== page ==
An interview with Tom Meacock, Client Director for Strategic Rail in UK & Europe, Atkins

Posted: 14 October 2019 | | No comments yet

Atkins’ Client Director for Strategic Rail in UK and Europe, Tom Meacock, describes how the rail sector is coping during this period of technological change and what trends he considers will continue to disrupt the future of rail.

Tom Meacock Atkins

What do you think are the main challenges for rail in this modern era of travel?

The main challenges include:

  • Considering the data generated by railway systems and how to use it to create better rail passenger experiences. Today’s railway users expect us to embrace technology to deliver higher levels of safety, reliability, comfort and cost-effectiveness, with the biggest advances to come in customer experience are almost certainly technology-led rather than engineering driven.
  • Advancements in signalling systems and looking to the future of a digital railway which show that data can improve design and delivery of rail projects, including key walking routes to help station design and public realm access, time profiles and some socio-demographics, informing design to customer engagement.
  • Harnessing, and sharing this data across all stakeholders which could dramatically change the way we maintain the rail network; development of predictive analytics, such as potential failures and how to intervene to avoid them.
  • New digital technology and delivery methods in order to re-engineer whole signalling systems and make future rail services more efficient and better managed for when they inevitably need to change.
  • Delivering new infrastructure with greater cost certainty and improved productivity in order to expand the railway while keeping it cost competitive with other forms of transport.

Do you think the rail sector is taking full advantage of the opportunities in digitalisation?

There are some excellent examples of digitalisation in the railway industry. This can be seen in applications aimed at improving the passenger experience; for example, the use of ‘smart ticketing’ and TOC Ability; which helps improve the travel experience for disabled rail users.

Technology is also being used to improve the way in which work is designed and delivered. The use of using drones and train mounted video and laser systems to conduct digital surveys and the use of virtual reality and augmented technology to undertake digital rehearsals where design, construction and test teams can undertake activity in a digital environment to prepare for, review and coordinate future site activity ensure the industry is right at the forefront of innovation.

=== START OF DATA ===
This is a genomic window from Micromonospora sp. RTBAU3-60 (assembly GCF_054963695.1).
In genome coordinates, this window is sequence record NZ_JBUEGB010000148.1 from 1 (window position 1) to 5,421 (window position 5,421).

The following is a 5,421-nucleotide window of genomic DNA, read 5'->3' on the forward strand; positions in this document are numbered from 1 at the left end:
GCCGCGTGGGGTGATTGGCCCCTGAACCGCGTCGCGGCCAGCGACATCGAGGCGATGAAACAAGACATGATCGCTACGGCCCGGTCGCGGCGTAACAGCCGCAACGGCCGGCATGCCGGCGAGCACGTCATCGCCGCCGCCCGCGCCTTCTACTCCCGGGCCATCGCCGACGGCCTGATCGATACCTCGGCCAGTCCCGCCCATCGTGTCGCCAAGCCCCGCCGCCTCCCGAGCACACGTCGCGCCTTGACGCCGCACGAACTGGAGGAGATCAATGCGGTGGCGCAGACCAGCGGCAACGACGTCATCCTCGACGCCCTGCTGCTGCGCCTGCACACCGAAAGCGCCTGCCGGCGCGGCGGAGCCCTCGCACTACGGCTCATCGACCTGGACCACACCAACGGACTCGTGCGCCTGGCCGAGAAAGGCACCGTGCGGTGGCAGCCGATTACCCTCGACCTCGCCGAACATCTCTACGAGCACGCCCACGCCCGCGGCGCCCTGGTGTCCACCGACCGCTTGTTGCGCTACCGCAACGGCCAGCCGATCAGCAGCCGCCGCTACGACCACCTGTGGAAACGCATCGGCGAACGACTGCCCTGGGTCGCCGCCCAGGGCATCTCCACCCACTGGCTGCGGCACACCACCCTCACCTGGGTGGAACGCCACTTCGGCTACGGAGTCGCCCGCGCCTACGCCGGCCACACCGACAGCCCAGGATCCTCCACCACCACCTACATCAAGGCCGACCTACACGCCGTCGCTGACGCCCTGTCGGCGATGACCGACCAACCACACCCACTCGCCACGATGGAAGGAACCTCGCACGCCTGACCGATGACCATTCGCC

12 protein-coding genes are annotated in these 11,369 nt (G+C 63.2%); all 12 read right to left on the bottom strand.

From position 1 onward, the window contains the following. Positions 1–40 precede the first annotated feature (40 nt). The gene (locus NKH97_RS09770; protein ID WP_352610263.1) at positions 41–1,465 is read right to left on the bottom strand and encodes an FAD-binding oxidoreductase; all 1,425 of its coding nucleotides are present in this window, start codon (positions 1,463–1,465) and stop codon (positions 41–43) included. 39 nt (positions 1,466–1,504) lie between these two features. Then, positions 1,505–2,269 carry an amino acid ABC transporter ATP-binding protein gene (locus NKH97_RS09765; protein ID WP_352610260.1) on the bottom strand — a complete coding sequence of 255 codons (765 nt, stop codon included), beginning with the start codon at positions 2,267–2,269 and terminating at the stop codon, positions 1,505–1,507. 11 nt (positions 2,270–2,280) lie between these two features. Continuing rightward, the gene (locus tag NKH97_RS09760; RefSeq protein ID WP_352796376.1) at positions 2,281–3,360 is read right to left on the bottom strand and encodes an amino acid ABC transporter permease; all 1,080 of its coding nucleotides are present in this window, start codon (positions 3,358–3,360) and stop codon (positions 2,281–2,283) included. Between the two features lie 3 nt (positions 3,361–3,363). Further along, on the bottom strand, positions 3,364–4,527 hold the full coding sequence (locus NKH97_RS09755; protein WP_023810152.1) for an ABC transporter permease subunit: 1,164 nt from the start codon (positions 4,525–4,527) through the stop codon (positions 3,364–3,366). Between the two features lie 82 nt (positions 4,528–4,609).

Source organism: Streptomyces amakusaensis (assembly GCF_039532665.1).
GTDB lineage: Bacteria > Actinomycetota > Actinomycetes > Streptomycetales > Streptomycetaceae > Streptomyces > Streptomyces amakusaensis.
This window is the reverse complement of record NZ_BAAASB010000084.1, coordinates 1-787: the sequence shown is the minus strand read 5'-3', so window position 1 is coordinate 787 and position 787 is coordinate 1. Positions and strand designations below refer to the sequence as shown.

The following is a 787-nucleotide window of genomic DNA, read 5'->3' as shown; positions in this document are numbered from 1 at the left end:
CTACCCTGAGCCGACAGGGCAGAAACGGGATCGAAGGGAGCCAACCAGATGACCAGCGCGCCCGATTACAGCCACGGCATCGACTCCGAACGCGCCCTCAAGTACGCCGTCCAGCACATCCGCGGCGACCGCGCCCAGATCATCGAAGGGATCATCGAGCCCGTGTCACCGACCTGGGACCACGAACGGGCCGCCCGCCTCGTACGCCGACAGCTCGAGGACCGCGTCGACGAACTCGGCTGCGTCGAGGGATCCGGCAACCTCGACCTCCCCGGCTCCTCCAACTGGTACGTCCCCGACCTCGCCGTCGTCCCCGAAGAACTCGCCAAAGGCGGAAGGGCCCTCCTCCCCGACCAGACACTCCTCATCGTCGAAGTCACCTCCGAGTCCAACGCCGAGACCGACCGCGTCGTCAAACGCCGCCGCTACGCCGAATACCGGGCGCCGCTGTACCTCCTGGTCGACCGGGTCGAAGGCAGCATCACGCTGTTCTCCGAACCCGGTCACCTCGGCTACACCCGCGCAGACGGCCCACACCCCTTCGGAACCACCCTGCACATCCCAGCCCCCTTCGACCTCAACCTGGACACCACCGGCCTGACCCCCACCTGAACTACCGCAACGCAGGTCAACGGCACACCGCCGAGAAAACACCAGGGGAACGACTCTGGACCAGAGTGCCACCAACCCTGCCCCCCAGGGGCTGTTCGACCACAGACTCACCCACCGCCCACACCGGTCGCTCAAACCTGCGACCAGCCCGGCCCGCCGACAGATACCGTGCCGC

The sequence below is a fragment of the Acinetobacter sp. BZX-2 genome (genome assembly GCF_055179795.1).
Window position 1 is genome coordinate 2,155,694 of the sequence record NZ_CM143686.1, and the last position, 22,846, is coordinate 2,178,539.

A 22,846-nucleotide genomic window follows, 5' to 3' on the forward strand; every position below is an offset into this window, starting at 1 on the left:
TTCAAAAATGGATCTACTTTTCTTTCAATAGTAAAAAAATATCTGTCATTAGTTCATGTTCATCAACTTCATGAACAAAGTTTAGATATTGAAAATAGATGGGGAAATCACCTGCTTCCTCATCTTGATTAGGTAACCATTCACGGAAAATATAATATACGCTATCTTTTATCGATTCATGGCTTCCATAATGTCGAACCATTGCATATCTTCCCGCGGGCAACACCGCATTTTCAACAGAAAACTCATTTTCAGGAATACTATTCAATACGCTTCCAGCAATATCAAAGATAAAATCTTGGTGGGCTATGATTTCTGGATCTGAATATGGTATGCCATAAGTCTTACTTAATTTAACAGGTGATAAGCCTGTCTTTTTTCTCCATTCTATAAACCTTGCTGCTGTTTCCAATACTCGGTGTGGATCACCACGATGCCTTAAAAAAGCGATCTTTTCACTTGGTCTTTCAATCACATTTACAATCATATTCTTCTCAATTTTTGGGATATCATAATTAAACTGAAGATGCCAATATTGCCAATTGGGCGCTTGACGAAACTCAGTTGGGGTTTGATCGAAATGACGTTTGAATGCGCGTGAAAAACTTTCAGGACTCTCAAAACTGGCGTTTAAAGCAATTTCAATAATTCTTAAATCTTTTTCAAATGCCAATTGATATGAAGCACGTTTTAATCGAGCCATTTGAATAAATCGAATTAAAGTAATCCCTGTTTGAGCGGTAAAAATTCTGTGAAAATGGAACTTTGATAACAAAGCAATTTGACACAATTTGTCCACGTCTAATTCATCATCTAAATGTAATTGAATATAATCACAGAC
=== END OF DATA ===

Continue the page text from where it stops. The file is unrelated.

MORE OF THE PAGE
However, there is more that we need to do. Across the supply chain, the rail user and their experience must be placed at the heart of our approach to design and delivery; this will only be possible through increased use of digital technology and harnessing the potential data provides.

As key industry suppliers, we also have a duty to look, learn and bring the best from other sectors and deploy them within the railway and use this to gain a better understanding of what passengers and staff want when travelling by rail.

What do you think will be the key trends to disrupt the future of rail transportation?

  • New digital technology and delivery methods; we can save time in commissioning projects via high levels of automated testing which reduces our need for more resources and any associated risks.
  • Artificial Intelligence; to revolutionise the way in which data is processed, interpreted and communicated: To sift through huge amounts of data, recognise patterns and trends, in real time.
  • Human centred design; putting railway and station users at the core of the station rather than engineers.
  • Biometrics and smart ticketing; while biometric passenger gates might  be some way off,  the rail industry has, to a large extent, embraced smart ‘paperless’ ticketing; with multiple advantages and potential advantages being booking travel online, passing through gates quicker, beating the queues, and supplying train companies with invaluable data, providing an insight into passenger preferences and habits.
  • Cross-industry learning and data-sharing; the future of rail, and all forms of transportation depends on us sharing digital data platforms, to match passenger expectations and deliver the kind of services they will increasingly demand.


Tom Meacock leads on strategy, business development and sales for the rail sector at Atkins. Tom also holds key account management responsibility for Atkins’ account with Network Rail. Atkins’ team support its clients in delivering right across full lifecycle of an infrastructure project; from the early business case stage through into the design, delivery and then on into operations and maintenance.

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